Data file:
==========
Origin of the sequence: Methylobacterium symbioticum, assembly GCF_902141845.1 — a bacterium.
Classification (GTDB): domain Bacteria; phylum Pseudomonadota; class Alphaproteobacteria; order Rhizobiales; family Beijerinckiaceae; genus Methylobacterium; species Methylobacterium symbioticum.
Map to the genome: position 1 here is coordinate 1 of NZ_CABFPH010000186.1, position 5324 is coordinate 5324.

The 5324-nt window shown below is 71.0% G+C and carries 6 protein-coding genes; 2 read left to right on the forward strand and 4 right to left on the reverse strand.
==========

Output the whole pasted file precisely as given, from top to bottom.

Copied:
Origin of the sequence: Methylobacterium symbioticum, assembly GCF_902141845.1 — a bacterium.
Classification (GTDB): domain Bacteria; phylum Pseudomonadota; class Alphaproteobacteria; order Rhizobiales; family Beijerinckiaceae; genus Methylobacterium; species Methylobacterium symbioticum.
Map to the genome: position 1 here is coordinate 1 of NZ_CABFPH010000186.1, position 5324 is coordinate 5324.

The 5324-nt window shown below is 71.0% G+C and carries 6 protein-coding genes; 2 read left to right on the forward strand and 4 right to left on the reverse strand.